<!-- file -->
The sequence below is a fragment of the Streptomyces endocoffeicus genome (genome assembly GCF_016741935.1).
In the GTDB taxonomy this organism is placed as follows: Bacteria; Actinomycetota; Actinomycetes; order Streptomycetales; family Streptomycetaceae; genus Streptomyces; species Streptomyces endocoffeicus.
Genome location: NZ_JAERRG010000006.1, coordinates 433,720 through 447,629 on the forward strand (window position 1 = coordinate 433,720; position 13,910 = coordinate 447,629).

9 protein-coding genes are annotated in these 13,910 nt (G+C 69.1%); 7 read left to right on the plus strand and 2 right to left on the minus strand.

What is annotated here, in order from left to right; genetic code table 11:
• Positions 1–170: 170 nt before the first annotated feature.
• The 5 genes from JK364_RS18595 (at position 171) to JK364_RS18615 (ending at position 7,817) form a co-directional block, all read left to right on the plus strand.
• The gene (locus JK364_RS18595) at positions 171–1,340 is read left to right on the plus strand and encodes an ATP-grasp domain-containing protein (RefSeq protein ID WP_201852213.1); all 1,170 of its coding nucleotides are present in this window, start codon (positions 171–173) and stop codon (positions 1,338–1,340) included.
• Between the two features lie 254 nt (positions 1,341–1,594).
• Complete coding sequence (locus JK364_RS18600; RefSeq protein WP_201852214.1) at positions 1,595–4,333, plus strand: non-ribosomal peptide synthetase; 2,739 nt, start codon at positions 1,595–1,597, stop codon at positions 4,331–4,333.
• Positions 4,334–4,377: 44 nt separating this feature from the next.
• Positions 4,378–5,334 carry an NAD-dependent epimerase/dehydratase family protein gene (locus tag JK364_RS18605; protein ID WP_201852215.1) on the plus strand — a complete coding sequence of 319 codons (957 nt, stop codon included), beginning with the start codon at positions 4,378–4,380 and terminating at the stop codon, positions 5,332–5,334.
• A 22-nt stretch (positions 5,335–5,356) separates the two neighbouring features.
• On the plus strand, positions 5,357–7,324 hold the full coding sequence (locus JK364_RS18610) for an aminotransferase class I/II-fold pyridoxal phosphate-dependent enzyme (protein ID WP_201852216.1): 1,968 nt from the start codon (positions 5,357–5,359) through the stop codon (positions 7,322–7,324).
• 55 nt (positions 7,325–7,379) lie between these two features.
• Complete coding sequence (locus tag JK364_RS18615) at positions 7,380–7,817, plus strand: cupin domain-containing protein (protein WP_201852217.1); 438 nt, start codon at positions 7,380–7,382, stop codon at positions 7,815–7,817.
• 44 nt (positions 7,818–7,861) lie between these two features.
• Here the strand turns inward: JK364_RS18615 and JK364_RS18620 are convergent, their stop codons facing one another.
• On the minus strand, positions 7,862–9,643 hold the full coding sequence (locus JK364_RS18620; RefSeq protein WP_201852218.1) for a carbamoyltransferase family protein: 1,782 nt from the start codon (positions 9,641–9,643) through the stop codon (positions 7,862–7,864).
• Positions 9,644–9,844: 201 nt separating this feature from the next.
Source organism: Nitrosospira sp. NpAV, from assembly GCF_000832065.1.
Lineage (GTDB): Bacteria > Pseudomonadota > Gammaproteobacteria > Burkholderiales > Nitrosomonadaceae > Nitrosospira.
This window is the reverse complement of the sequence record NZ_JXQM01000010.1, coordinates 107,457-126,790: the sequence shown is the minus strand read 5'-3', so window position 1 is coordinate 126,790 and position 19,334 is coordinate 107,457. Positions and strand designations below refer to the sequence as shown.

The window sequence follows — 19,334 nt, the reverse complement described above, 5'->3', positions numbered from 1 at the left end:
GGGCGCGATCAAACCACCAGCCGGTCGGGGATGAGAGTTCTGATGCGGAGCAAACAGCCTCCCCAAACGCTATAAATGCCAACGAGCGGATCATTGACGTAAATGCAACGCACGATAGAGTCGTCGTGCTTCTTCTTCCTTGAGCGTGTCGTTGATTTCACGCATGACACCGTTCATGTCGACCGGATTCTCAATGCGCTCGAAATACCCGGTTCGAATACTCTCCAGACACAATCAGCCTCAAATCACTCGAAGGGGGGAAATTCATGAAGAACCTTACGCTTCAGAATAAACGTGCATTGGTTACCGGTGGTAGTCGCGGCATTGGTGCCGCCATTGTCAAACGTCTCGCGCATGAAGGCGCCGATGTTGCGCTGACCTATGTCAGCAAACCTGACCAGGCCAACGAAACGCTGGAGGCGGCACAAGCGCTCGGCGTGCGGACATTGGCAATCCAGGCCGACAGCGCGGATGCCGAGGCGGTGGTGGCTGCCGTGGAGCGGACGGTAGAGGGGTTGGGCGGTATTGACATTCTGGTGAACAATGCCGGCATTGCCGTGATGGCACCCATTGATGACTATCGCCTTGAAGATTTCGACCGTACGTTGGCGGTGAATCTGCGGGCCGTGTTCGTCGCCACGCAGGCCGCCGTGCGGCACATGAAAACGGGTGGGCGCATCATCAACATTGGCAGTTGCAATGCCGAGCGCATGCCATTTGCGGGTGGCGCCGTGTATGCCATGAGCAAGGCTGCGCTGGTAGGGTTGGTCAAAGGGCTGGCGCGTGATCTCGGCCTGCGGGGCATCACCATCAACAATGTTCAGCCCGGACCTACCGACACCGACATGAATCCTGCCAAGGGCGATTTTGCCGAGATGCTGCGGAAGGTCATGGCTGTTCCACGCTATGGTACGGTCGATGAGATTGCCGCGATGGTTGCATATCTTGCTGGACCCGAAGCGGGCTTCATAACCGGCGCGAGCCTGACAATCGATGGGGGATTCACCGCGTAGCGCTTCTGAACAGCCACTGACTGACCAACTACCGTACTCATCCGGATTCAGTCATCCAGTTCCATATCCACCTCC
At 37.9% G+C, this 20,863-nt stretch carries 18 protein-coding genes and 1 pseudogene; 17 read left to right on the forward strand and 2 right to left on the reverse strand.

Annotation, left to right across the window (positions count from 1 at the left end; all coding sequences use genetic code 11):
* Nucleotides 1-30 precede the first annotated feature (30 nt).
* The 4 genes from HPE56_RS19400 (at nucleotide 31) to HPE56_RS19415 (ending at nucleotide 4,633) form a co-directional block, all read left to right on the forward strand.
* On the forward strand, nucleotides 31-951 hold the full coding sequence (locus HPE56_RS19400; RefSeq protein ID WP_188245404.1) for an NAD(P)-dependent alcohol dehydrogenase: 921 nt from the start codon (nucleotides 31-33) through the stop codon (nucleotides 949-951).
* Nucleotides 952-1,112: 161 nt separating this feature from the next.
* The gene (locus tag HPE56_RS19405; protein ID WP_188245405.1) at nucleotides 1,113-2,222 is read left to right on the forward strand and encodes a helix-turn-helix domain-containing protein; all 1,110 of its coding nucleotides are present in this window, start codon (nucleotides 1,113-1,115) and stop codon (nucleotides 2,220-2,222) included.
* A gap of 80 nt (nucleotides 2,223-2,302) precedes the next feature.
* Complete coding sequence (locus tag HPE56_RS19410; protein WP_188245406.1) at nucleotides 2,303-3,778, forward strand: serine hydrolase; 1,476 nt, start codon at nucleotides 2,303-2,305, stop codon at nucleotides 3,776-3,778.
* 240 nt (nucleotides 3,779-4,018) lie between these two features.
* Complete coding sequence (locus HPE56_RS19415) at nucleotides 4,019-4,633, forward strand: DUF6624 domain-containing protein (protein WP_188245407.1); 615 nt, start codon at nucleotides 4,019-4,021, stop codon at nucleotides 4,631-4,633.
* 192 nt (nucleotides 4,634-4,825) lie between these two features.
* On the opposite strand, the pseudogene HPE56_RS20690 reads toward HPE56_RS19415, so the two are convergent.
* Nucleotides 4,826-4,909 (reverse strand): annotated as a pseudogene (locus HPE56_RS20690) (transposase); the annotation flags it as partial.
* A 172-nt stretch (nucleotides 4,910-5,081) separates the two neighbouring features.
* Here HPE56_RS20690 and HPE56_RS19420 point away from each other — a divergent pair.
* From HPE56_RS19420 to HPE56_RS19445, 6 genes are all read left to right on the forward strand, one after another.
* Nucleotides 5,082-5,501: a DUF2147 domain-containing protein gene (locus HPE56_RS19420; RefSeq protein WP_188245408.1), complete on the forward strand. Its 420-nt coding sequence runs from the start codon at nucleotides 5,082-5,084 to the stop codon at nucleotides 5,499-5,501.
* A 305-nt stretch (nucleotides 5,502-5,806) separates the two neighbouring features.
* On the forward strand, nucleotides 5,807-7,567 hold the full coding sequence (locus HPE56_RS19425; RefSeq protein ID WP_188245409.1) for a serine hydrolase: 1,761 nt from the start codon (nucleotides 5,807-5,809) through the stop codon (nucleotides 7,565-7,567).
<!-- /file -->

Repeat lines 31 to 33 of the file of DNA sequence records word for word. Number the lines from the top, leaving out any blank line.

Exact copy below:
* Nucleotides 952-1,112: 161 nt separating this feature from the next.
* The gene (locus tag HPE56_RS19405; protein ID WP_188245405.1) at nucleotides 1,113-2,222 is read left to right on the forward strand and encodes a helix-turn-helix domain-containing protein; all 1,110 of its coding nucleotides are present in this window, start codon (nucleotides 1,113-1,115) and stop codon (nucleotides 2,220-2,222) included.
* A gap of 80 nt (nucleotides 2,223-2,302) precedes the next feature.